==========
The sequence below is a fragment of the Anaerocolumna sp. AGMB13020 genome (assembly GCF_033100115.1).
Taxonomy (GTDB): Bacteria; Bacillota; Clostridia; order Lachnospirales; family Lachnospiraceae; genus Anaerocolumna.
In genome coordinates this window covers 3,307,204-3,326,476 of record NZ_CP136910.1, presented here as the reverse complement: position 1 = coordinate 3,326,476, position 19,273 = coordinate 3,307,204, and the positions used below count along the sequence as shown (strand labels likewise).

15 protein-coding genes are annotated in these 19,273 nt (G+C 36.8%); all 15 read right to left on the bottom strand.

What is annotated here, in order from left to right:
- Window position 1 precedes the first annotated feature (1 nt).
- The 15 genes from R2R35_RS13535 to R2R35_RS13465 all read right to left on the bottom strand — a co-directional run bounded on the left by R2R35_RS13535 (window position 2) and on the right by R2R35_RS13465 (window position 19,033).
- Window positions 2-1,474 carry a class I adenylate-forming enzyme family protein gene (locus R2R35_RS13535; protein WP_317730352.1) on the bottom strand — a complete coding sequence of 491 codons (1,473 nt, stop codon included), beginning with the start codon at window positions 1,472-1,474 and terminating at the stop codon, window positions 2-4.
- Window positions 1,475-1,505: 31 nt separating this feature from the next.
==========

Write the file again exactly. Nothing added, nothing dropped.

The sequence below is a fragment of the Anaerocolumna sp. AGMB13020 genome (assembly GCF_033100115.1).
Taxonomy (GTDB): Bacteria; Bacillota; Clostridia; order Lachnospirales; family Lachnospiraceae; genus Anaerocolumna.
In genome coordinates this window covers 3,307,204-3,326,476 of record NZ_CP136910.1, presented here as the reverse complement: position 1 = coordinate 3,326,476, position 19,273 = coordinate 3,307,204, and the positions used below count along the sequence as shown (strand labels likewise).

15 protein-coding genes are annotated in these 19,273 nt (G+C 36.8%); all 15 read right to left on the bottom strand.

What is annotated here, in order from left to right:
- Window position 1 precedes the first annotated feature (1 nt).
- The 15 genes from R2R35_RS13535 to R2R35_RS13465 all read right to left on the bottom strand — a co-directional run bounded on the left by R2R35_RS13535 (window position 2) and on the right by R2R35_RS13465 (window position 19,033).
- Window positions 2-1,474 carry a class I adenylate-forming enzyme family protein gene (locus R2R35_RS13535; protein WP_317730352.1) on the bottom strand — a complete coding sequence of 491 codons (1,473 nt, stop codon included), beginning with the start codon at window positions 1,472-1,474 and terminating at the stop codon, window positions 2-4.
- Window positions 1,475-1,505: 31 nt separating this feature from the next.